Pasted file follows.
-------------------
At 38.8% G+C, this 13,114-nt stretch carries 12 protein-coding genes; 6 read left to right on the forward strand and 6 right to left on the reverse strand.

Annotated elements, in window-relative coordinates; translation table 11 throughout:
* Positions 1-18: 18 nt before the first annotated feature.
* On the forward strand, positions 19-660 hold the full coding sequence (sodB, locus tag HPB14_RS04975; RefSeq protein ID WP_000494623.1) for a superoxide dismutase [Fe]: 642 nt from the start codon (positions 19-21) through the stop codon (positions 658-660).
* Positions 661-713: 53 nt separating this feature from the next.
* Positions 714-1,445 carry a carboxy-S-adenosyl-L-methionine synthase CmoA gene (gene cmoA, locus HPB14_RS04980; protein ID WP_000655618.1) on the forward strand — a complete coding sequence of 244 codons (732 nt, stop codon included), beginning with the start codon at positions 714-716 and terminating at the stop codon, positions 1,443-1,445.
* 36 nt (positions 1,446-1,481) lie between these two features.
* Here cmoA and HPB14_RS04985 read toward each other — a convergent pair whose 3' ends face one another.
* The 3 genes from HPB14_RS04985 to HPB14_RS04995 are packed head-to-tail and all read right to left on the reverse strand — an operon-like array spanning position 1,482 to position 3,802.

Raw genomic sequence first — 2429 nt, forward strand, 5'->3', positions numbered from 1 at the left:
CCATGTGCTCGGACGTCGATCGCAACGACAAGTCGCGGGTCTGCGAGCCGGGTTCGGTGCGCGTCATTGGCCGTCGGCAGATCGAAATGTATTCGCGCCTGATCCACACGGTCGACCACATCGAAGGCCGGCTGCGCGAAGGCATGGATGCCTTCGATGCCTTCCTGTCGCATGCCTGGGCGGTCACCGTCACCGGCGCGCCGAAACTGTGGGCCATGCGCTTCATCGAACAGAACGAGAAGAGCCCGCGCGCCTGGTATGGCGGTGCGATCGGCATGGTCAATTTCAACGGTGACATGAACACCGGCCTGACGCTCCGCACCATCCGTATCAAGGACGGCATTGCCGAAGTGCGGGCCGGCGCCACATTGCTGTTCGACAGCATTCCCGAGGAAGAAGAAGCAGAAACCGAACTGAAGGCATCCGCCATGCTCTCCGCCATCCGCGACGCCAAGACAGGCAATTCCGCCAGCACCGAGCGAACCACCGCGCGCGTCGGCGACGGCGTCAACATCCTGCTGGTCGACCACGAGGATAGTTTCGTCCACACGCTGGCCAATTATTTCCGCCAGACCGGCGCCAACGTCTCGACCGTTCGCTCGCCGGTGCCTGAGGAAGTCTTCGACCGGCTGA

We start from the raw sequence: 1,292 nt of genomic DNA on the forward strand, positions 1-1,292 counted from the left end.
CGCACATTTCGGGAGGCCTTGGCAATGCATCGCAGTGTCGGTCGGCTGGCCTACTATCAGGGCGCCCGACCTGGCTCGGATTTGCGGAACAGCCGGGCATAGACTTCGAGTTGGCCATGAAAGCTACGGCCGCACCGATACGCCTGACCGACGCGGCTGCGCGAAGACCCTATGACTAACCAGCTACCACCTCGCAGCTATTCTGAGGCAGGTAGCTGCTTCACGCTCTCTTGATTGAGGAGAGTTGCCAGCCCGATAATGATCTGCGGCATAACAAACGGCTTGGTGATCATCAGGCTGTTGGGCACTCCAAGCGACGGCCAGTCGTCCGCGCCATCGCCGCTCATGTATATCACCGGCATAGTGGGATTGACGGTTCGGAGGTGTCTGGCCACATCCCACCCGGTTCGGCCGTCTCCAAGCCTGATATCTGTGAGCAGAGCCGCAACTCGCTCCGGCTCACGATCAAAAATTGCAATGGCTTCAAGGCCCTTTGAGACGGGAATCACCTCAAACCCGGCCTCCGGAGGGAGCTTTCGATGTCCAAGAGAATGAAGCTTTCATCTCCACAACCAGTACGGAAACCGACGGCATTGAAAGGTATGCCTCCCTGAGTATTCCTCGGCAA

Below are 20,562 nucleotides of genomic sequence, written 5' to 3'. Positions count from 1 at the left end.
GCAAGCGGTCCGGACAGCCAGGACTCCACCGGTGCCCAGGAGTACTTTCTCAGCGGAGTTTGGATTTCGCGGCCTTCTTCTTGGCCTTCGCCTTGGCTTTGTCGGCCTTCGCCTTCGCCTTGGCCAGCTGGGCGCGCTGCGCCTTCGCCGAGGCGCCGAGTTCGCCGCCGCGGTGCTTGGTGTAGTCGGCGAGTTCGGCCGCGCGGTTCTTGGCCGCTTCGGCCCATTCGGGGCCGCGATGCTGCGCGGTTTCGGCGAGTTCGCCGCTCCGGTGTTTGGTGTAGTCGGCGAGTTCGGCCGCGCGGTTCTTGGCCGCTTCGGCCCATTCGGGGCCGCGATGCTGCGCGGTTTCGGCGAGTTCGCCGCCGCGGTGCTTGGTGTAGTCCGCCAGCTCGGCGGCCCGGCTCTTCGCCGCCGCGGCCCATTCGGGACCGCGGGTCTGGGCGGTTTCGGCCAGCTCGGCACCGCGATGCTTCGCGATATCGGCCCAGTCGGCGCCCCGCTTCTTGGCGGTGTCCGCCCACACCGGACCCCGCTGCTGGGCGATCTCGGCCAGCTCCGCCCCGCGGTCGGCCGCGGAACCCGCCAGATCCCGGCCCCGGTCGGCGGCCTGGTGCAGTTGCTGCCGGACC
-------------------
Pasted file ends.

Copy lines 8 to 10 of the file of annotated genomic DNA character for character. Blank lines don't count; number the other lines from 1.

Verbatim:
* Here cmoA and HPB14_RS04985 read toward each other — a convergent pair whose 3' ends face one another.
* The 3 genes from HPB14_RS04985 to HPB14_RS04995 are packed head-to-tail and all read right to left on the reverse strand — an operon-like array spanning position 1,482 to position 3,802.

Raw genomic sequence first — 2429 nt, forward strand, 5'->3', positions numbered from 1 at the left: